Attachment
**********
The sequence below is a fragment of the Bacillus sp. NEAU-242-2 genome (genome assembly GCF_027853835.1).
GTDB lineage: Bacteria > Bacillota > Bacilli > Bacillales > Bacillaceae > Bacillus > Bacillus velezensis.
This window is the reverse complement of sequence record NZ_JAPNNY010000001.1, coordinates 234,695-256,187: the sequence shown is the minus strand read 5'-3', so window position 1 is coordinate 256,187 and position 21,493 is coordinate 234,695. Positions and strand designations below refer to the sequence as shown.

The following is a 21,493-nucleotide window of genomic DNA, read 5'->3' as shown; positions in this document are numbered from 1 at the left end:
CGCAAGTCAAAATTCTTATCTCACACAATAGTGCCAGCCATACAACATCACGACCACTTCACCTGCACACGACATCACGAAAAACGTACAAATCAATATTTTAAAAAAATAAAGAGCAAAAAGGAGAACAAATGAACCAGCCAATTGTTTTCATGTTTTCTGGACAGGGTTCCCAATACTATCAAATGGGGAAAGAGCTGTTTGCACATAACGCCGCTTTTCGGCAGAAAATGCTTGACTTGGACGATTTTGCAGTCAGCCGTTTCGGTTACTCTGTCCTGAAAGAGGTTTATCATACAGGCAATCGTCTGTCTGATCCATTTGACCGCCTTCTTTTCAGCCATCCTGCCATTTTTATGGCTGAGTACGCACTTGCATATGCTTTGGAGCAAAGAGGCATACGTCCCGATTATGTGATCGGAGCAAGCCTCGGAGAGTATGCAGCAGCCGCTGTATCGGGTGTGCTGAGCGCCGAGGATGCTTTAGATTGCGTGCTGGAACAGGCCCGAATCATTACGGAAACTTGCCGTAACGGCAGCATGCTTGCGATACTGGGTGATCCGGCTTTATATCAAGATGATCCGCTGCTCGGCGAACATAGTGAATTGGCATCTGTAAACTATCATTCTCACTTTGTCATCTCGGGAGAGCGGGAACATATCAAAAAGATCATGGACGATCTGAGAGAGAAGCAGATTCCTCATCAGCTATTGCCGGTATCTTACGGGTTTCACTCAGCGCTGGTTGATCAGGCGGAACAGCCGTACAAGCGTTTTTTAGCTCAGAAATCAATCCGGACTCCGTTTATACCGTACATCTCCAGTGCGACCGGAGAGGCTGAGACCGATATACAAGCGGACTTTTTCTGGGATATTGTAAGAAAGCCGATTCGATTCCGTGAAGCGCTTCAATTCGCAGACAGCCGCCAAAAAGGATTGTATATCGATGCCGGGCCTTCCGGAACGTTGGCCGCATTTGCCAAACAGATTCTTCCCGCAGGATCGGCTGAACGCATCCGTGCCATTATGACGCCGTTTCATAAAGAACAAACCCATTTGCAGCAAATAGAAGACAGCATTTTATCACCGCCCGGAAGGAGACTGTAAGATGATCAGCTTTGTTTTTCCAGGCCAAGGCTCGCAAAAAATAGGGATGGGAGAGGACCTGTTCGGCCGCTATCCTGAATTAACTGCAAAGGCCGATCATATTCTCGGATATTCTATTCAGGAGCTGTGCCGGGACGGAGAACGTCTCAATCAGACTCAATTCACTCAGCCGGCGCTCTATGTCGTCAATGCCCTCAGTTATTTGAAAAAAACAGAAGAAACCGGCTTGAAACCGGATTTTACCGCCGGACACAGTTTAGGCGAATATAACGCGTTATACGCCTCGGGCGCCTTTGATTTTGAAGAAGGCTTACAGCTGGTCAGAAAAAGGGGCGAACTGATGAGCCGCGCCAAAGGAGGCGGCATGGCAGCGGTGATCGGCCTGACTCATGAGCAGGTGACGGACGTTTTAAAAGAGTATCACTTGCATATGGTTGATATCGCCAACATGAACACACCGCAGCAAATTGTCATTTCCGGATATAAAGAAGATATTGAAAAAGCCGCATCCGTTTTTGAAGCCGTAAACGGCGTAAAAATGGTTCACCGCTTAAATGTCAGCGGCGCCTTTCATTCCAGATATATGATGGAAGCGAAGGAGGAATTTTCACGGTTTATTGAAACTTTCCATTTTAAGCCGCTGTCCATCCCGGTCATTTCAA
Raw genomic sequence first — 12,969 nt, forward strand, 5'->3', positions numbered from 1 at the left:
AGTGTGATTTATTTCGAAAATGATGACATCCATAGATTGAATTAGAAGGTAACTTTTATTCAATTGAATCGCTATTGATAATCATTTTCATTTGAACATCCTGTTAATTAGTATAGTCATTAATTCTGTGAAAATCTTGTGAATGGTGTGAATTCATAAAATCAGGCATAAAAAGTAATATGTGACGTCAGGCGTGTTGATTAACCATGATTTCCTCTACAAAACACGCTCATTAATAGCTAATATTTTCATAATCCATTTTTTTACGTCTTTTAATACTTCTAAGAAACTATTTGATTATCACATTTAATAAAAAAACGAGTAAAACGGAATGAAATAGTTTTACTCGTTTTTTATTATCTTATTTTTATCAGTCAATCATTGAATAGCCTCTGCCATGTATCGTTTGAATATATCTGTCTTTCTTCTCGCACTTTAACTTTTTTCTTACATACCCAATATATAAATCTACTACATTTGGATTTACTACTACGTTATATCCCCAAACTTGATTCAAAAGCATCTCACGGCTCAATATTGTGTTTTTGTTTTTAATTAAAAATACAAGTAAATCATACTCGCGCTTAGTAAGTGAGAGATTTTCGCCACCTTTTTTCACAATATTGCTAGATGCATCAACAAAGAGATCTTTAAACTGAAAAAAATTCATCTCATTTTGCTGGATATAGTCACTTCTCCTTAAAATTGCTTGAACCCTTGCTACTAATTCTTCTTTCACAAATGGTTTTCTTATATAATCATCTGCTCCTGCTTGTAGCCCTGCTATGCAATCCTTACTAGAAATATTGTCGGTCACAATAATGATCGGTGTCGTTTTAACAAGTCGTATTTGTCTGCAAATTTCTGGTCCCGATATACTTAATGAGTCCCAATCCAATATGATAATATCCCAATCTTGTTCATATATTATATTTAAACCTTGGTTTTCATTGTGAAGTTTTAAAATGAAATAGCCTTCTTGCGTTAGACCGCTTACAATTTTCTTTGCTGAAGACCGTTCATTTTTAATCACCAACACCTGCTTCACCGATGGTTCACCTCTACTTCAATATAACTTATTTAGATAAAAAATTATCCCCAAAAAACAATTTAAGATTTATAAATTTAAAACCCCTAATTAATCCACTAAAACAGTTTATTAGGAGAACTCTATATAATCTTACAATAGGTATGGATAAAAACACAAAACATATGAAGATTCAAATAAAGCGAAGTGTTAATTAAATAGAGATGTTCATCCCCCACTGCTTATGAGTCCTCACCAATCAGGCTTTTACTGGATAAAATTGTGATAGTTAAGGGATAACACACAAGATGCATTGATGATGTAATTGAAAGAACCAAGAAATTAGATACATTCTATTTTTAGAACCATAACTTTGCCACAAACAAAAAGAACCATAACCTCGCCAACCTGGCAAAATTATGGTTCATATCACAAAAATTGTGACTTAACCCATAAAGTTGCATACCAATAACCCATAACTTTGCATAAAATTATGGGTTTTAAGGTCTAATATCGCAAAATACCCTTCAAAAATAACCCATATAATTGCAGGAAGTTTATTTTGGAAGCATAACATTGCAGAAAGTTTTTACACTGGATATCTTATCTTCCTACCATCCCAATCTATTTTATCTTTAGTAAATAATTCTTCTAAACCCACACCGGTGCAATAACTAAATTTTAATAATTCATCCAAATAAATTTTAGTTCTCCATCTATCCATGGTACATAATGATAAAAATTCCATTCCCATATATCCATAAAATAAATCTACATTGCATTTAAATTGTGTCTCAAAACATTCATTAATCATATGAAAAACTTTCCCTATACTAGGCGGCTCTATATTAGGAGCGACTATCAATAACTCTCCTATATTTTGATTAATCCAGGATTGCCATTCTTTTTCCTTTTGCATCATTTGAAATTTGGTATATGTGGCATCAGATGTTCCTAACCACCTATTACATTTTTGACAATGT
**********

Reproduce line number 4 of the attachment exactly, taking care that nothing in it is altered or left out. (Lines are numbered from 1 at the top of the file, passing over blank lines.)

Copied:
The following is a 21,493-nucleotide window of genomic DNA, read 5'->3' as shown; positions in this document are numbered from 1 at the left end: